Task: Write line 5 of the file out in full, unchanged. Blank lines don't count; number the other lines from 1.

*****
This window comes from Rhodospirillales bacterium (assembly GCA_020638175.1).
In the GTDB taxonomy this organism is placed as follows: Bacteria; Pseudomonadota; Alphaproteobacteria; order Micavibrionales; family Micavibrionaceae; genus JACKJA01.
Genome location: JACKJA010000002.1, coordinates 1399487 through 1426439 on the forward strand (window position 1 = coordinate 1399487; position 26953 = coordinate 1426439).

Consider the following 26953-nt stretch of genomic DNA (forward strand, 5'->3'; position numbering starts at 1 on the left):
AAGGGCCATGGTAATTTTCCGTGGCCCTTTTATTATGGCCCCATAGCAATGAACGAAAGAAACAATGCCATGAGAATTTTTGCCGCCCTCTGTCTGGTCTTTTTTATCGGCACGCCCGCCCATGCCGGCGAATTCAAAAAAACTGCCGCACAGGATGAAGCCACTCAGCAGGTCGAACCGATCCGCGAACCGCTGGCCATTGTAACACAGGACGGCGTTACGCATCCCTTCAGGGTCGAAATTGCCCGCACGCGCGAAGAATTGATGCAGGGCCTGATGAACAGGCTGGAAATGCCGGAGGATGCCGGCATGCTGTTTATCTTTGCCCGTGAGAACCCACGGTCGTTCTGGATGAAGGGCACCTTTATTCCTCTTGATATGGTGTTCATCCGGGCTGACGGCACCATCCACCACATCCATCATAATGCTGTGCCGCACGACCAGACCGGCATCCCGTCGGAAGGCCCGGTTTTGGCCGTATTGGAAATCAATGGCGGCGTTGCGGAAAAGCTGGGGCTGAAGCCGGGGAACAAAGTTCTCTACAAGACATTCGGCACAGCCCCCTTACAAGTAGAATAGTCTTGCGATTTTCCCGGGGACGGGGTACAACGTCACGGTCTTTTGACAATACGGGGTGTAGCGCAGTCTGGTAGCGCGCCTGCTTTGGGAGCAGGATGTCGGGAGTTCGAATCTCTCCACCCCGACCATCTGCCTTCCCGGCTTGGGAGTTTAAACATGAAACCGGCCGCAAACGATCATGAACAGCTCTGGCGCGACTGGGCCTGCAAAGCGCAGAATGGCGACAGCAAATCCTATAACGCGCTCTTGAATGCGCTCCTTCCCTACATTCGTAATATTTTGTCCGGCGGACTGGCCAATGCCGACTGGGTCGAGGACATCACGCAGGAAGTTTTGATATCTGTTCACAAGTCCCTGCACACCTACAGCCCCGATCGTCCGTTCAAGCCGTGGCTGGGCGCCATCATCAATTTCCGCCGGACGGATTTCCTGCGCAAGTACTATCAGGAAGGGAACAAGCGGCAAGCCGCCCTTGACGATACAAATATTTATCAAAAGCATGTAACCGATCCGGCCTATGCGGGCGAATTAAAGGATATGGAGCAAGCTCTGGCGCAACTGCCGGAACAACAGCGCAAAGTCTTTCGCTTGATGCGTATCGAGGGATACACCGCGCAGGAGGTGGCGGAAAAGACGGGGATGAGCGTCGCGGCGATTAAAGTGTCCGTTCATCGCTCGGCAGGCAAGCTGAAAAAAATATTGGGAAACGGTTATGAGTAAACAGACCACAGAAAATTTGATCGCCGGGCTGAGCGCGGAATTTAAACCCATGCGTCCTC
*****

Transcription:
AAGGGCCATGGTAATTTTCCGTGGCCCTTTTATTATGGCCCCATAGCAATGAACGAAAGAAACAATGCCATGAGAATTTTTGCCGCCCTCTGTCTGGTCTTTTTTATCGGCACGCCCGCCCATGCCGGCGAATTCAAAAAAACTGCCGCACAGGATGAAGCCACTCAGCAGGTCGAACCGATCCGCGAACCGCTGGCCATTGTAACACAGGACGGCGTTACGCATCCCTTCAGGGTCGAAATTGCCCGCACGCGCGAAGAATTGATGCAGGGCCTGATGAACAGGCTGGAAATGCCGGAGGATGCCGGCATGCTGTTTATCTTTGCCCGTGAGAACCCACGGTCGTTCTGGATGAAGGGCACCTTTATTCCTCTTGATATGGTGTTCATCCGGGCTGACGGCACCATCCACCACATCCATCATAATGCTGTGCCGCACGACCAGACCGGCATCCCGTCGGAAGGCCCGGTTTTGGCCGTATTGGAAATCAATGGCGGCGTTGCGGAAAAGCTGGGGCTGAAGCCGGGGAACAAAGTTCTCTACAAGACATTCGGCACAGCCCCCTTACAAGTAGAATAGTCTTGCGATTTTCCCGGGGACGGGGTACAACGTCACGGTCTTTTGACAATACGGGGTGTAGCGCAGTCTGGTAGCGCGCCTGCTTTGGGAGCAGGATGTCGGGAGTTCGAATCTCTCCACCCCGACCATCTGCCTTCCCGGCTTGGGAGTTTAAACATGAAACCGGCCGCAAACGATCATGAACAGCTCTGGCGCGACTGGGCCTGCAAAGCGCAGAATGGCGACAGCAAATCCTATAACGCGCTCTTGAATGCGCTCCTTCCCTACATTCGTAATATTTTGTCCGGCGGACTGGCCAATGCCGACTGGGTCGAGGACATCACGCAGGAAGTTTTGATATCTGTTCACAAGTCCCTGCACACCTACAGCCCCGATCGTCCGTTCAAGCCGTGGCTGGGCGCCATCATCAATTTCCGCCGGACGGATTTCCTGCGCAAGTACTATCAGGAAGGGAACAAGCGGCAAGCCGCCCTTGACGATACAAATATTTATCAAAAGCATGTAACCGATCCGGCCTATGCGGGCGAATTAAAGGATATGGAGCAAGCTCTGGCGCAACTGCCGGAACAACAGCGCAAAGTCTTTCGCTTGATGCGTATCGAGGGATACACCGCGCAGGAGGTGGCGGAAAAGACGGGGATGAGCGTCGCGGCGATTAAAGTGTCCGTTCATCGCTCGGCAGGCAAGCTGAAAAAAATATTGGGAAACGGTTATGAGTAAACAGACCACAGAAAATTTGATCGCCGGGCTGAGCGCGGAATTTAAACCCATGCGTCCTC